The Giant’s Shoulders #72: The Seven Wonders

The 2nd century BCE marked an unusual milestone in the history of civilization.  As the Greeks had conquered most of the civilized world, its citizens were more or less free to travel widely through Europe and the Middle East, to see different cultures and their accomplishments.  Soon, travel guides — the Fodors of their time — were written, providing a list of “must see” attractions throughout the world.

Today, of course, we refer to these as the Seven Wonders of the World.  Not every list was the same, but the most commonly-listed attractions were the Great Pyramid of Giza, the Hanging Gardens of Babylon, the Temple of Artemis at Ephesus, the Statue of Zeus at Olympia,  the Mausoleum at Halicarnassus, the Colossus of Rhodes, and the Lighthouse of Alexandria.

The Seven Wonders of the World, as imagined by Maarten van Heemskerck in 1572.  Via Wikipedia.

The Seven Wonders of the World, as imagined by Maarten van Heemskerck in 1572 (w/ exception of Gardens picture). Via Wikipedia.

Of course, nothing lasts forever —  all seven wonders existed at the same time only over a short span of sixty years.  Then, one by one, they succumbed to natural disasters and deliberate destruction, and now only the Great Pyramid of Giza survives.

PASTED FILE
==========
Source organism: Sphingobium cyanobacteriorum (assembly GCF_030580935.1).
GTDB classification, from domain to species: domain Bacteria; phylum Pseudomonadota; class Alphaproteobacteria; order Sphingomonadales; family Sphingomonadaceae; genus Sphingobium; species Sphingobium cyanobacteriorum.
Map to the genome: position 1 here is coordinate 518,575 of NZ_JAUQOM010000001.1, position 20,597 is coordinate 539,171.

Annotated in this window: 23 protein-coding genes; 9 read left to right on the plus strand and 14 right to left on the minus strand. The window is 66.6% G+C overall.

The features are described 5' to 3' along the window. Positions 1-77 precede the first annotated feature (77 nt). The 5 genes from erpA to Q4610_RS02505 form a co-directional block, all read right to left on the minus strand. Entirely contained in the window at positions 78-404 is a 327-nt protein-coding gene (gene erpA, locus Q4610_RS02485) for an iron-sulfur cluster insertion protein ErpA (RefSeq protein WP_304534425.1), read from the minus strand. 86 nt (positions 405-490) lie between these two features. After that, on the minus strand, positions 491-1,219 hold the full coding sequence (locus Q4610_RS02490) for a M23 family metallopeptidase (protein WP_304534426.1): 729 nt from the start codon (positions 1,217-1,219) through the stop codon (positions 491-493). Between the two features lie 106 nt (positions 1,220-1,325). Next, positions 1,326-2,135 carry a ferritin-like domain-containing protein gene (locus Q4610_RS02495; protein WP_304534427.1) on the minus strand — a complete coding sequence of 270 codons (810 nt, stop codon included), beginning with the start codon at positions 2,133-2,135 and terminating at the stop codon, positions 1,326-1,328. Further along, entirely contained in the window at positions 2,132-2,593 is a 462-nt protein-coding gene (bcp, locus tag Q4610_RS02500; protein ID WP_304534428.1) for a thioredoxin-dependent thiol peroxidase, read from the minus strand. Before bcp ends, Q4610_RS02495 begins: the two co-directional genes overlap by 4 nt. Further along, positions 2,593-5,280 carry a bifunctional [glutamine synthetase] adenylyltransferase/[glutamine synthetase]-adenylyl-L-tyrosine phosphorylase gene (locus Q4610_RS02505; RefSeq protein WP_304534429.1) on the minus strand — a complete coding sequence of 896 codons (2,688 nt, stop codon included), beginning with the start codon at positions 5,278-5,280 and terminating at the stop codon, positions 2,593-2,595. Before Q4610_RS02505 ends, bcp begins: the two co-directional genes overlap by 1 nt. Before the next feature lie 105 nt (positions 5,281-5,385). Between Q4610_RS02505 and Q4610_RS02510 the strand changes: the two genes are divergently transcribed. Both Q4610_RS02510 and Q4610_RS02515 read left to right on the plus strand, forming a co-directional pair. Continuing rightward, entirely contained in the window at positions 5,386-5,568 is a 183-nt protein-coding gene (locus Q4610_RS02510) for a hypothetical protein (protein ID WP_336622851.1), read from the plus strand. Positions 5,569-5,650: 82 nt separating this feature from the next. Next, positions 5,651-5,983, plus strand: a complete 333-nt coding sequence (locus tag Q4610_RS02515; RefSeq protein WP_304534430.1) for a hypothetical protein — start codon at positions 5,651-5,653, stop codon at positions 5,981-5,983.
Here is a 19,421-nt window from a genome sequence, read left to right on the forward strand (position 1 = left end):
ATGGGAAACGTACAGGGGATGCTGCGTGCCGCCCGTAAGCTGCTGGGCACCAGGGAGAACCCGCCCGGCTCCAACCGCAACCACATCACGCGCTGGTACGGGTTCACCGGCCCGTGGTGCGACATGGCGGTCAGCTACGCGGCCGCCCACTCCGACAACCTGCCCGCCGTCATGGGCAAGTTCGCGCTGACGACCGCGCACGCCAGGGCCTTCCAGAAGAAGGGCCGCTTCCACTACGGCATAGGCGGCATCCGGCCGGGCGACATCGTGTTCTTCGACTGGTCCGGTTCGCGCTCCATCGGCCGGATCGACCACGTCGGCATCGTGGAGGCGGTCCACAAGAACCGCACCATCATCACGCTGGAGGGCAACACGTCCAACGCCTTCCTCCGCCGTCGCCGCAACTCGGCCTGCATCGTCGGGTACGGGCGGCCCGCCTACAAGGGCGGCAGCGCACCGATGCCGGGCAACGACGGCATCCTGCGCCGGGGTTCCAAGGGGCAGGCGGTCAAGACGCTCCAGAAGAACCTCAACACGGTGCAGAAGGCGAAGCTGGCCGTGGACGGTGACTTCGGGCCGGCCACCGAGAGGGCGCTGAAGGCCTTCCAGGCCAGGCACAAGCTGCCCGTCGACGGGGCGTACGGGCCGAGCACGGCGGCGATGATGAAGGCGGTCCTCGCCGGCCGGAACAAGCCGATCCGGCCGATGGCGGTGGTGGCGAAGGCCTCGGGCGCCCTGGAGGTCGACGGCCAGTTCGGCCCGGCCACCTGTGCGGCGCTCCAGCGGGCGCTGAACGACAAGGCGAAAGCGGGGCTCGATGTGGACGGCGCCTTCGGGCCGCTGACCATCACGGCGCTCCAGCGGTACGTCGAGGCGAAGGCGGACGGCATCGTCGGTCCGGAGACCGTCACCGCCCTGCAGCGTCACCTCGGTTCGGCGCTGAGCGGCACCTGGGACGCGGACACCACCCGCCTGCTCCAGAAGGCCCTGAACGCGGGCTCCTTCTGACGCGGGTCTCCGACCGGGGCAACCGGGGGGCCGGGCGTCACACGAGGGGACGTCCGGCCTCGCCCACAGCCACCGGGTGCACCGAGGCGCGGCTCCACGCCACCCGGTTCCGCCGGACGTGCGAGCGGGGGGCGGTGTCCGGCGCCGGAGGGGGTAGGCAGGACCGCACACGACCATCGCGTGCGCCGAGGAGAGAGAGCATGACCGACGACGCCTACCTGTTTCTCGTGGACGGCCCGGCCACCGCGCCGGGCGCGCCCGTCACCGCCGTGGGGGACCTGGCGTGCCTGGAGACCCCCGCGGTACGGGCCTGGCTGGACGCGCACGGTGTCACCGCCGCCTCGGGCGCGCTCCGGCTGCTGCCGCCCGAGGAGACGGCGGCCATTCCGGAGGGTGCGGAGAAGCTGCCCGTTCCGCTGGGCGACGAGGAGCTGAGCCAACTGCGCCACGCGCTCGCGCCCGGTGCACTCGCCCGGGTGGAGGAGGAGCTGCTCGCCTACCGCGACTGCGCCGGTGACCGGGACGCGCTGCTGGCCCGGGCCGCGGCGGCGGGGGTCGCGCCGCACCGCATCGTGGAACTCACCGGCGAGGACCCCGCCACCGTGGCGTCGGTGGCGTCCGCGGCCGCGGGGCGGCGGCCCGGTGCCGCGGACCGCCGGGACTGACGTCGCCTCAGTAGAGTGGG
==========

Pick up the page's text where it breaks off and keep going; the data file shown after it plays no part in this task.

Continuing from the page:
Blog carnivals can’t last forever, either! The Giant’s Shoulders has been ongoing for six years now, an eternity in internet time, and the decision has been made to bring it to a close.  This will be the final edition, and what better way to send it off than to take a tour of the history of science along with the Wonders of the World?

The Pharos of Alexandria, as imagined by Maarten van Heemskerck.

The Pharos of Alexandria, as imagined by Maarten van Heemskerck.

The lighthouse, as imagined in an 1854 book*.

The lighthouse, as imagined in an 1854 book*.

The Lighthouse of Alexandria (280 BCE — 1323 CE): Exploration and discovery.  The lighthouse (also known as the Pharos) was built in the city of Alexandria under the direction of the Egyptian ruler Ptolemy I, who took over Egypt’s rule after Alexander the Great’s death.   It must have been a truly magnificent site welcoming people to the harbor, with estimates of its height ranging from 393 and 450 feet. As a guide for ocean-going vessels, the lighthouse is a perfect symbol to represent those blog posts dealing with exploration and discovery, both on Earth and beyond!  The structure lasted an incredibly long time, but a series of earthquakes eventually reduced it to ruin.  However, in 1994 the underwater remains of the toppled tower were discovered by archaeologists, and many artifacts, including pieces of the lighthouse, have been brought to the surface!